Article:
On April 5, when you walk down your street, you may see women’s faces looking back at you from the walls you pass. Women whose gazes tell you they are: Defiant. Assertive. Proud. Strong. Brooklyn-based artist Tatyana Fazlalizadeh drew these women for her Stop Telling Women to Smile art project.
• The CIA justified torturing numerous detainees because the information the agency obtained during those interrogations supposedly helped catch Osama bin Laden—but a new in-depth Senate report says torturing people did not help find bin Laden at all. [Guardian]
• Does porn hurt kids? We have no idea. A look at all the research on teens' exposure to porn yields completely inconclusive results. [New York Times]
This mix is inspired by openly queer artists who are making electronic/dance/house/groovy/SHAKE-IT tunes. When times are tough, you've gotta keep movin'. Queers know that sentiment all too well. There's nothing like a great mix to lift the spirits and move the body!
This mixtape is curated by Dani, who is a member of the queer punk-house band Du Og Meg and loud gay bands Love & Caring and Forever. She also DJs groovy vinyl records and does some writing for She Shreds (the Magazine for Female Guitarists and Bassists). You can check out the work recorded at her studio, Sister Secrets, and email her here.
• The Fifth Circuit Court of Appeals upheld a portion of Texas's controversial abortion laws on Thursday, mandating that doctors who perform abortions must have admitting privileges at a hospital within 30 miles of a clinic and introducing more restrictions on drug-induced abortions. The law has resulted in the closure of a number of rural clinics in the state. [The Wire]
• State politicians have begun to respond to the disturbing trend of revenge porn by introducing legislation to make it a federal crime to post nude photos online without the subject's permission. [Gawker]
• Award-winning filmmakers Sabine Krayenbühl and Zeva Oelbaum have a passion for telling the stories of trail-blazing women who are often overlooked by historians. Their latest project is Letters from Baghdad, the story of Gertrude Bell who drew the borders of Iraq after World War I and founded the Baghdad Museum of Antiquities which was ransacked in the 2003 American invasion. You can support Letters from Baghdad on the project’s Kickstarter page. [lettersfrombaghdad.com]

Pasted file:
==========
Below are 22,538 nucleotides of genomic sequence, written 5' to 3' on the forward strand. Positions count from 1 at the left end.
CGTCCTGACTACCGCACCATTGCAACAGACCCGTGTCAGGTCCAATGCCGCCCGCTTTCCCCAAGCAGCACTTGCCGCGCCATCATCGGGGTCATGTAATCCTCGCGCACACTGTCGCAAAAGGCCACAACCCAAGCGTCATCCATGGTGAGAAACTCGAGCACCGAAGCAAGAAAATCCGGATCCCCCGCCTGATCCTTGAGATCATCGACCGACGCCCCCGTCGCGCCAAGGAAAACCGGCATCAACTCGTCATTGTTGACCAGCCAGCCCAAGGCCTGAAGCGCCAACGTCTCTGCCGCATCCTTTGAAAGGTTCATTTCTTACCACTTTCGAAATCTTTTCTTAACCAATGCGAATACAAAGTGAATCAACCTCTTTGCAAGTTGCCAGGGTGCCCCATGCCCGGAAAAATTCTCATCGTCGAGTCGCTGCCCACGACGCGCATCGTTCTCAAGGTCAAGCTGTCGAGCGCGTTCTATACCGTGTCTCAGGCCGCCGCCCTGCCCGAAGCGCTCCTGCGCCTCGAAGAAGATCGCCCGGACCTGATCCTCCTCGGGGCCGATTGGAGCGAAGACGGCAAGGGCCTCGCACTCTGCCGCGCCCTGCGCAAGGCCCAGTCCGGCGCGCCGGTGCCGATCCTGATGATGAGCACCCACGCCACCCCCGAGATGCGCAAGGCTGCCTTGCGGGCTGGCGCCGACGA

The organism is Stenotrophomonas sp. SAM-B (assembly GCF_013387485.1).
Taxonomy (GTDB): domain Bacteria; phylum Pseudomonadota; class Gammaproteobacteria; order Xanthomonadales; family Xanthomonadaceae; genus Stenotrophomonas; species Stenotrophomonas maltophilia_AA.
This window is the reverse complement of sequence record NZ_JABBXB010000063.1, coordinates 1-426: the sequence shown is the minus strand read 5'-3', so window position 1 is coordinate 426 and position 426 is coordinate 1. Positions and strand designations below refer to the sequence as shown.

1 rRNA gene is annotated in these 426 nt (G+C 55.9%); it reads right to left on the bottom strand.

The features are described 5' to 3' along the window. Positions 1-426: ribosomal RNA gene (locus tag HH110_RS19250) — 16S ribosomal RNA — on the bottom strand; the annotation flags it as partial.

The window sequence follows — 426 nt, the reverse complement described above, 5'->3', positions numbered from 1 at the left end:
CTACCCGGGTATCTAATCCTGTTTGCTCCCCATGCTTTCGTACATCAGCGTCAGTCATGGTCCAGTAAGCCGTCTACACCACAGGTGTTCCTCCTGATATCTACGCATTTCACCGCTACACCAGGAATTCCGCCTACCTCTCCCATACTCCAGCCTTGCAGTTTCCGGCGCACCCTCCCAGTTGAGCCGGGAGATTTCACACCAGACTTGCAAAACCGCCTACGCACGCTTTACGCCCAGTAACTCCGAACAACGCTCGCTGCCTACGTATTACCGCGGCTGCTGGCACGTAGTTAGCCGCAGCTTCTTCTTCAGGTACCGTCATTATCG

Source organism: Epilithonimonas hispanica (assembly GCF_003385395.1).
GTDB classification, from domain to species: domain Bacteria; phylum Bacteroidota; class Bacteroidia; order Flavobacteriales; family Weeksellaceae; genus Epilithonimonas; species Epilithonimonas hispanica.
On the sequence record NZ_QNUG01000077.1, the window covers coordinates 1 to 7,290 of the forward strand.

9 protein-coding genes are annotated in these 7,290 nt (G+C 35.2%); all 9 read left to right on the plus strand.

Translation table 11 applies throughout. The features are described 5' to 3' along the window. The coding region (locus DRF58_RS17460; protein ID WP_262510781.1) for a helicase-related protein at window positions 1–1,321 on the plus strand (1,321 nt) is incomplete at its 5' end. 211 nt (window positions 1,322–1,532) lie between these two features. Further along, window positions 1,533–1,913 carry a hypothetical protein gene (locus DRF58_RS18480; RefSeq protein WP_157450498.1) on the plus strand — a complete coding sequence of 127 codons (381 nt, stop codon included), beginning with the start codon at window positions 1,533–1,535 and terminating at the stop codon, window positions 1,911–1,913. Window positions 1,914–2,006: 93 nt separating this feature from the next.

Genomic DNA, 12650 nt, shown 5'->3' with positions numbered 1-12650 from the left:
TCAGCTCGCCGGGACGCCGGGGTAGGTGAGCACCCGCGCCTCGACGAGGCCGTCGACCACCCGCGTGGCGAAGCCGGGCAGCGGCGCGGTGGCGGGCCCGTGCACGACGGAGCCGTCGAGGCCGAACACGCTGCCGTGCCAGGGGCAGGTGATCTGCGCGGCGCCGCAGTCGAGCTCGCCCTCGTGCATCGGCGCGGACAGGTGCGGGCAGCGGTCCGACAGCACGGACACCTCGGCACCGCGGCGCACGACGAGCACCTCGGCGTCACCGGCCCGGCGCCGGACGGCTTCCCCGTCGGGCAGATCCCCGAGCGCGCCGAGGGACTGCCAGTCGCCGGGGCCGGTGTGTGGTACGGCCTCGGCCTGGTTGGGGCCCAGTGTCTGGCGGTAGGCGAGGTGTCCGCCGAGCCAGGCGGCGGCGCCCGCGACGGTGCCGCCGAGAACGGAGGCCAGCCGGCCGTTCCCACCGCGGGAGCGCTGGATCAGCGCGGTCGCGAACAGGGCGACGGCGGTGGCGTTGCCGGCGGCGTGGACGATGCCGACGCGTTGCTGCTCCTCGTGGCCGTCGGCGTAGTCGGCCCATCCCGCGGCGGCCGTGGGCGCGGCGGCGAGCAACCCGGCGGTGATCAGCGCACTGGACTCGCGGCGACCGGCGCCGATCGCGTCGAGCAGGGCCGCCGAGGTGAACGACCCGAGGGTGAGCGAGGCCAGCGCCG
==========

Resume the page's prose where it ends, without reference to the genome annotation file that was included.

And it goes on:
• Snickers produced an ad showing us how hilarious it is for men to be respectful to women public. Hahaha! Also it’s totally fine for men to shout at a women on the street as long they’re shouting “compliments.” [Feministing]
• In light of Gwenyth Paltrow/Chris Martin's “conscious uncoupling” this week, Slate created this handy relationship status generator. Want to find out if you’re “organically psudo-coupled,” “macrobiotically throupled,” or “unreservedly solitary”? Of course you do! [Slate]
American prisons have a dark history of forced sterilization: Louisville residents protested forced sterilizations in 1971. Photo from the Southern Conference Educational Fund via the History News Network.
When I first caught sight of a Madeline Burrows, the writer and performer at the center of new play Mom Baby God, I wanted to head straight for the bathroom and hide. She was sporting a side ponytail and pink hoodie, chatting up theatergoers with a chirpy valley girl lilt about some sort of “Students for Life Conference.” Just as I was about to make a beeline for the can, she caught me in her weird immersive-theater snare.
• Schools in Arlington, Virginia will no longer send kids home if they have head lice. To clarify, lice cannot fly or jump from head to head, and the author of this article thinks it’s awesome that kids with itchy critters can keep learning with their classmates. [Slate]
• San Francisco’s Golden Gate Bridge may be getting a safety net. With a record number of suicides in the last year, toll money, as well as federal and state funds, would go towards building a net to catch people before it’s too late. [The New York Times]
I remember a simpler time when shopping at a craft store was not a political act. In those hazy golden days of about three years ago, I could simply waltz into a Hobby Lobby, purchase some fabric glue and sequins and not feel like I’d just turned my dollars over to a right-wing cause.
This week, the executives of Hobby Lobby and Conestoga Wood Specialties are at the Supreme Court backing a lawsuit that could gut the new federal requirement that companies’ provide insurance coverage for birth control.